Recombinant vector vaccines are rather different, because they are composed of two or more viruses that have been genetically combined to form a hybrid. The promising “Oxford vaccine” 7 for SARS-CoV-2 is based on a recombinant vector. Researchers first started with a chimpanzee adenovirus, and then genetically engineered it to prevent it from causing disease in humans. This benign vector backbone was named “ChAdOx1” 5,6.

In the second step, the researchers inserted the gene for the SARS-CoV-2 spike protein into the ChAdOx1 genome. This resulted in the formation of a recombinant virus, which expresses the SAIn the second step, the researchers inserted the gene for the SARS-CoV-2 spike protein into the ChAdOx1 genome. This resulted in the formation of a recombinant virus, which expresses the SARS-CoV-2 spike protein on its surface, but the rest of its components are derived from ChAdOx1. The goal is to direct an immune response against the SARS-CoV-2 spike protein, but without the induction of disease because the ChAdOx1 backbone is totally harmless.

Inactivated vaccines can be made from the whole viral particle, or selected viral proteins.

There are many subtypes of inactivated vaccines, but the simplest form is “disrupted virions”. A sample of the virus is treated with a chemical called formalin, which cross-links viral proteins. The formalin is removed during purification of the vaccine prior to packaging, so the final product is completely safe. In fact, your annual influenza vaccine is created this way!

Alternatively, some inactivated vaccines are composed of only one particular protein from a virus. For example, the Shingrix vaccine developed by GlaxoSmithKline is based on only the surface protein of varicella zoster virus. The rest of the varicella zoster virion is completely left out.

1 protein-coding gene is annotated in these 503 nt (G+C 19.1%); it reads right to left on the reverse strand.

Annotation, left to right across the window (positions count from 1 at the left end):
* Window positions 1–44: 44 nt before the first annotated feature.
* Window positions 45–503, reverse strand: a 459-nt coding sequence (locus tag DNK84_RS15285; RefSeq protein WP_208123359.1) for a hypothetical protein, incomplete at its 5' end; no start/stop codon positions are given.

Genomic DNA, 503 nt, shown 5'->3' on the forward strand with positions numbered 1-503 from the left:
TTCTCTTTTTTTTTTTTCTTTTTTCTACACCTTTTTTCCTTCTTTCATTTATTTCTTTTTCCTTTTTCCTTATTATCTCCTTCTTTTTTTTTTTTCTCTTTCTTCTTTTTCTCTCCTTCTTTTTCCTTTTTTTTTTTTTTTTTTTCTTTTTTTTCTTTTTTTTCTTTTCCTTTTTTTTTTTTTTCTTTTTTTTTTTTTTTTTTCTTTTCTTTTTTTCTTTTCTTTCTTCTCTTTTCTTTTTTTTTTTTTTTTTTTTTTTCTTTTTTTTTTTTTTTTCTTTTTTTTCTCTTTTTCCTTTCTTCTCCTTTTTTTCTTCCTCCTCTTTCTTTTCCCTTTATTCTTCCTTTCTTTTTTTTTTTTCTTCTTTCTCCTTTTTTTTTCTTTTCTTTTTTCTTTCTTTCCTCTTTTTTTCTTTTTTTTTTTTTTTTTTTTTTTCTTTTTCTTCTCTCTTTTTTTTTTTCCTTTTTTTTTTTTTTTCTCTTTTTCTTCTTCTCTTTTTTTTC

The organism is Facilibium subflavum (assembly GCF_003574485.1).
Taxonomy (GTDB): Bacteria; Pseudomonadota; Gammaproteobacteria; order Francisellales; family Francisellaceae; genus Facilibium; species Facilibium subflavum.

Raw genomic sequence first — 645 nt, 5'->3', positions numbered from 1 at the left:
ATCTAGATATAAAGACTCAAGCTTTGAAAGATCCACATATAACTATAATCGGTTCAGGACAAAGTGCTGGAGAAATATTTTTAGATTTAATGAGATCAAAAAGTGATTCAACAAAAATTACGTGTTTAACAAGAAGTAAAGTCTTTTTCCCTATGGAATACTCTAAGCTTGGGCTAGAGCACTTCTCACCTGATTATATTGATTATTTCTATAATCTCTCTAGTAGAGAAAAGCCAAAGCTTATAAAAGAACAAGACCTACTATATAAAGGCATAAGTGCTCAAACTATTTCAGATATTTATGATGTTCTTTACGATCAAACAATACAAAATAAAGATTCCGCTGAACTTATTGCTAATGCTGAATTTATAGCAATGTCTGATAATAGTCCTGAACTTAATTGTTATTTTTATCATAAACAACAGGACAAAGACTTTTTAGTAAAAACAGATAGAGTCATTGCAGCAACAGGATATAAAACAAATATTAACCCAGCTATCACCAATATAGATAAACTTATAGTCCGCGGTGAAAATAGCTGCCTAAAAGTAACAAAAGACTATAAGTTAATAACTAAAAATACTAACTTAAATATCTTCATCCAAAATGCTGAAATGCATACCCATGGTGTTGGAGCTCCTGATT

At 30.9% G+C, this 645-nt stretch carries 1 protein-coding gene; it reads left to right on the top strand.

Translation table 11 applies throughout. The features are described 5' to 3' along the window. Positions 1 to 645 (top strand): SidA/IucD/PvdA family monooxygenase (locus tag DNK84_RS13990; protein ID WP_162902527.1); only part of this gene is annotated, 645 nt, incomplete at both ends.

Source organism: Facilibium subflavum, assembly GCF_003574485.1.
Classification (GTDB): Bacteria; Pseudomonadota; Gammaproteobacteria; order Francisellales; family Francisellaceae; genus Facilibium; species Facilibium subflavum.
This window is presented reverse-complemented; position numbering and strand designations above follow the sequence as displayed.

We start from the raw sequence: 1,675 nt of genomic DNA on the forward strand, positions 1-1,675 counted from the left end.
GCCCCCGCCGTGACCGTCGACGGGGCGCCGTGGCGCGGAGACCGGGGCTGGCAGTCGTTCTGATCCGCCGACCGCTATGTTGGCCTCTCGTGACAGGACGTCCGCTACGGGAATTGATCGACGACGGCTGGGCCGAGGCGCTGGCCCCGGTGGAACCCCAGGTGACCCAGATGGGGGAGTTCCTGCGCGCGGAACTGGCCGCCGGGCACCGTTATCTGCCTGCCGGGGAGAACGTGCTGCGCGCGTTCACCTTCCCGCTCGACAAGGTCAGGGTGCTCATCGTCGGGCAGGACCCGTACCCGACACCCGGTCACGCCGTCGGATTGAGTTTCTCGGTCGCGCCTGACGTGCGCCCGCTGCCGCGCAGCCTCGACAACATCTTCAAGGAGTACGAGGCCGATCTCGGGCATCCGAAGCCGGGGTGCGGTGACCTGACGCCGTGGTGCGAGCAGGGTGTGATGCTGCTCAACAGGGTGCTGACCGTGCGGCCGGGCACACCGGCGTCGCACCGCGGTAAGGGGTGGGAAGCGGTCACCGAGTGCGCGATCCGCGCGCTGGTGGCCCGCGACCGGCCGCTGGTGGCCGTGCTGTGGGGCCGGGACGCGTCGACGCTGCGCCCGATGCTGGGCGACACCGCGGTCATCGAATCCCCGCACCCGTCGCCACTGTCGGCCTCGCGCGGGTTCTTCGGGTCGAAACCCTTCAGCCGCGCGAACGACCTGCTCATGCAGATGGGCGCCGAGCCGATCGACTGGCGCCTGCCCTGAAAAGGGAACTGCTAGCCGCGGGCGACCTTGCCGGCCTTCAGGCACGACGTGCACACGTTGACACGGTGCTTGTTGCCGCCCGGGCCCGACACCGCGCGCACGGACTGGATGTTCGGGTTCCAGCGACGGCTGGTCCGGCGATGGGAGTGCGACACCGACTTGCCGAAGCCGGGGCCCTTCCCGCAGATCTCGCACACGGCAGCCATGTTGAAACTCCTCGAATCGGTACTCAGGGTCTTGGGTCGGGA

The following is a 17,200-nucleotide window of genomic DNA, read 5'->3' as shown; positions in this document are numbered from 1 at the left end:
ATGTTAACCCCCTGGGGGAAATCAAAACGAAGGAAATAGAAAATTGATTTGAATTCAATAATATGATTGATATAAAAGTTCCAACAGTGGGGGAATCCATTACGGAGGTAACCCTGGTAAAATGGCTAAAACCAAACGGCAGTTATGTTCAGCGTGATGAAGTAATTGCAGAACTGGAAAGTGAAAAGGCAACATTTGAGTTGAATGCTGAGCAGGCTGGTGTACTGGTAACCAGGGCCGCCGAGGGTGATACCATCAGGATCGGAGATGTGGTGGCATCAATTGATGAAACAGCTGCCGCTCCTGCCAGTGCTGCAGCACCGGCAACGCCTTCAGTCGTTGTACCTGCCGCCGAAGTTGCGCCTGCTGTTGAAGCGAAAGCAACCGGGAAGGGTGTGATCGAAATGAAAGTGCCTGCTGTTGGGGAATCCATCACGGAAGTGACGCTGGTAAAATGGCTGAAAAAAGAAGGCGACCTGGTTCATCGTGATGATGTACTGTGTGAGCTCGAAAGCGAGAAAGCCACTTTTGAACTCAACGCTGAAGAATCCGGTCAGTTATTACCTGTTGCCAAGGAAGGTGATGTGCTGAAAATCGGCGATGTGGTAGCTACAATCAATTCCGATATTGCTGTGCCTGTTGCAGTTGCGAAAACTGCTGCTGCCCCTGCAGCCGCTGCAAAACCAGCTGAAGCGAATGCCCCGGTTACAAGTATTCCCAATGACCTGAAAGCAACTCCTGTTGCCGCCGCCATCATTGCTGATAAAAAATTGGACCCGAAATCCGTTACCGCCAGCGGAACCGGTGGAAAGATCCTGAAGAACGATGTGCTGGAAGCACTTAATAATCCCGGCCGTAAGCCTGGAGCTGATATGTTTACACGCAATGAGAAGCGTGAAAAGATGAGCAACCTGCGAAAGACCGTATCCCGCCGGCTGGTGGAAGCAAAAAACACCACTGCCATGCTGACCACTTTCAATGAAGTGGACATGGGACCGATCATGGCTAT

There are also inactivated vaccines based on “virus-like particles”, such as Gardasil 9 established by Merck. In this case, the capsid protein of human papillomavirus (HPV) will self-assemble into an empty particle, even in the absence of other virion components.

Again, it is important to note that (1) disrupted virions, (2) purified viral proteins, and (3) virus-like particles are all unable to productively infect cells.

The U. S. National Institute of Allergy and Infectious Diseases (NIAID) and the biotechnology company Moderna Inc. have been working on an exciting new “inactivated” vaccine for SARS-CoV-2, called mRNA-12738. I put “inactivated” in quotes because many consider this type of vaccine to make up a novel category of its own. The NIAID/Moderna vaccine is composed of lipid nanoparticles, each enclosing a ribonucleic acid (RNA) molecule encoding only the spike protein of SARS-CoV-2. The idea is that the injected nanoparticles will deliver the RNA to your body cells. Subsequently, your own cells will use this RNA as a template to synthesize the SARS-CoV-2 spike protein.